Minnesota is home to one of nature’s most incredible phenomena: the aurora borealis. For thousands of years, people have been coming up with imaginative ways to explain those waving lights shimmering across the northern sky.

In Finland, people believed they were caused by a fire fox who ran across the sky, his tail leaving a trail of fire burning in the night sky. The Inuit believed it was the spirits of the dead, playing a game with one another. Even today, parents will tell their kids that the lights are messages sent from another planet, or light reflecting off distant glaciers. Technically, scientists tell us the lights are a result of a collision between the gases in the earth’s atmosphere with charged particles from the sun.

Whatever the explanation, one thing is certain: The aurora borealis are spectacular, and truly something you need to see to believe.

Good thing you’re taking that trip up to Ely.

Here are the best ways to see them

You need darkness. This means you need to get away from the city, away from the light pollution that makes walking at night easier, but blots out the stars and makes the aurora borealis dim.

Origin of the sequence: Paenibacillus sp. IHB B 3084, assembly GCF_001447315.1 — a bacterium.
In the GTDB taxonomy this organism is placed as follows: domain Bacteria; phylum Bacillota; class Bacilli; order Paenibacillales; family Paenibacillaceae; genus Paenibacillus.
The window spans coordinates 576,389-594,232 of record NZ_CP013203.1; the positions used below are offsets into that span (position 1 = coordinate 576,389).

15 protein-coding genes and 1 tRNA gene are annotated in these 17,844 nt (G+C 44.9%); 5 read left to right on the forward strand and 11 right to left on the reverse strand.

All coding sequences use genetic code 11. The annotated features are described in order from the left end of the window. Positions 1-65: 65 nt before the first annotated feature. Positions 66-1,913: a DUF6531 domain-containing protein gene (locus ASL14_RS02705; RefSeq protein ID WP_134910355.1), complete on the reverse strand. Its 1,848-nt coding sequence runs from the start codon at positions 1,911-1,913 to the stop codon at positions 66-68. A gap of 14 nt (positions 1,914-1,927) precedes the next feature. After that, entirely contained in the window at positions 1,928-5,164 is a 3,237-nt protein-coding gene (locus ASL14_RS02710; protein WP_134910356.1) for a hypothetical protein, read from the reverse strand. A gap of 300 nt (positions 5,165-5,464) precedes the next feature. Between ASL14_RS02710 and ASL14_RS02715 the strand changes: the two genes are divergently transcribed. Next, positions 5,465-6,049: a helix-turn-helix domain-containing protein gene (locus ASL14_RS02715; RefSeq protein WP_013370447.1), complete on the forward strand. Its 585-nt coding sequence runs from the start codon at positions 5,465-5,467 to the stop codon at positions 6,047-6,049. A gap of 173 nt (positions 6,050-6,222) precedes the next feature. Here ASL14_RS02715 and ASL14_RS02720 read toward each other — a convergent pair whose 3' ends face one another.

There are few places in the lower U.S. that are not affected by light pollution. Fortunately, Northern Minnesota is one of those rare gems where you can see glorious displays of stars and the northern lights.

So the first thing you need to do is get up to Ely.

When should I see them?

While it's hard to give a long-term forecast with any accuracy, NOAA does have a nifty tool that measures various atmospheric conditions to give a three-day forecast for the borealis in the northern and southern hemispheres. But is there a perfect time of year?

Aurora borealis aficionados will tell you the best time to see the lights is in the winter. The longer nights mean there are more hours of darkness and hence, more opportunity to see the lights.

However, there's no shortage of people who have looked up from their campfire or looked out from their deck and watched the auroras dance and flash over the sky.

If you’ve stood under a night sky and looked up at the waves of purple and green above you, you'll understand why people travel from all over the world to see the northern lights.

Ely has great viewing opportunities, so why put it off another year? Make this the year that you witness one of nature's truly spectacular shows.